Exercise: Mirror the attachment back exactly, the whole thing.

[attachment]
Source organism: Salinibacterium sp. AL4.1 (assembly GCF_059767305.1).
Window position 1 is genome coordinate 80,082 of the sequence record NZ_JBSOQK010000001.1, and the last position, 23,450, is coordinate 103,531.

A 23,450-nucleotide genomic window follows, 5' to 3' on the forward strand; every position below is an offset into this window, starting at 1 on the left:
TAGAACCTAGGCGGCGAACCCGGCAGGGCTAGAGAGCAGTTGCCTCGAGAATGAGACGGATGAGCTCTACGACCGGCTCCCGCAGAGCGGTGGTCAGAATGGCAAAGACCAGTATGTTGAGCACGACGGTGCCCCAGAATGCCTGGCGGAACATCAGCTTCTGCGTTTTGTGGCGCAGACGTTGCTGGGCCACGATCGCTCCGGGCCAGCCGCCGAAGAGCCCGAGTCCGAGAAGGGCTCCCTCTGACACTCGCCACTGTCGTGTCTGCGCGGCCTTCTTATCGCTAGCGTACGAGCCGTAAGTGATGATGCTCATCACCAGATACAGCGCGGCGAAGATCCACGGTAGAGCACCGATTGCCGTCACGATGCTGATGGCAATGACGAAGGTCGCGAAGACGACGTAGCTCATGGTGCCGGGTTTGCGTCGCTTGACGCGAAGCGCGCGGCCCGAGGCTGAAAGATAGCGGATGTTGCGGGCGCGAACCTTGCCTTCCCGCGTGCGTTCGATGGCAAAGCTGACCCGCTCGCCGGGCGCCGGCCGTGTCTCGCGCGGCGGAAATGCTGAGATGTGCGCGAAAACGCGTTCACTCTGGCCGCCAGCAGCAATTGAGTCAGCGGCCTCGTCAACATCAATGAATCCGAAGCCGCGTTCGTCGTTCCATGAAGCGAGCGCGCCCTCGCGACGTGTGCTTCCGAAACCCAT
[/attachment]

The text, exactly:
Source organism: Salinibacterium sp. AL4.1 (assembly GCF_059767305.1).
Window position 1 is genome coordinate 80,082 of the sequence record NZ_JBSOQK010000001.1, and the last position, 23,450, is coordinate 103,531.

A 23,450-nucleotide genomic window follows, 5' to 3' on the forward strand; every position below is an offset into this window, starting at 1 on the left:
TAGAACCTAGGCGGCGAACCCGGCAGGGCTAGAGAGCAGTTGCCTCGAGAATGAGACGGATGAGCTCTACGACCGGCTCCCGCAGAGCGGTGGTCAGAATGGCAAAGACCAGTATGTTGAGCACGACGGTGCCCCAGAATGCCTGGCGGAACATCAGCTTCTGCGTTTTGTGGCGCAGACGTTGCTGGGCCACGATCGCTCCGGGCCAGCCGCCGAAGAGCCCGAGTCCGAGAAGGGCTCCCTCTGACACTCGCCACTGTCGTGTCTGCGCGGCCTTCTTATCGCTAGCGTACGAGCCGTAAGTGATGATGCTCATCACCAGATACAGCGCGGCGAAGATCCACGGTAGAGCACCGATTGCCGTCACGATGCTGATGGCAATGACGAAGGTCGCGAAGACGACGTAGCTCATGGTGCCGGGTTTGCGTCGCTTGACGCGAAGCGCGCGGCCCGAGGCTGAAAGATAGCGGATGTTGCGGGCGCGAACCTTGCCTTCCCGCGTGCGTTCGATGGCAAAGCTGACCCGCTCGCCGGGCGCCGGCCGTGTCTCGCGCGGCGGAAATGCTGAGATGTGCGCGAAAACGCGTTCACTCTGGCCGCCAGCAGCAATTGAGTCAGCGGCCTCGTCAACATCAATGAATCCGAAGCCGCGTTCGTCGTTCCATGAAGCGAGCGCGCCCTCGCGACGTGTGCTTCCGAAACCCAT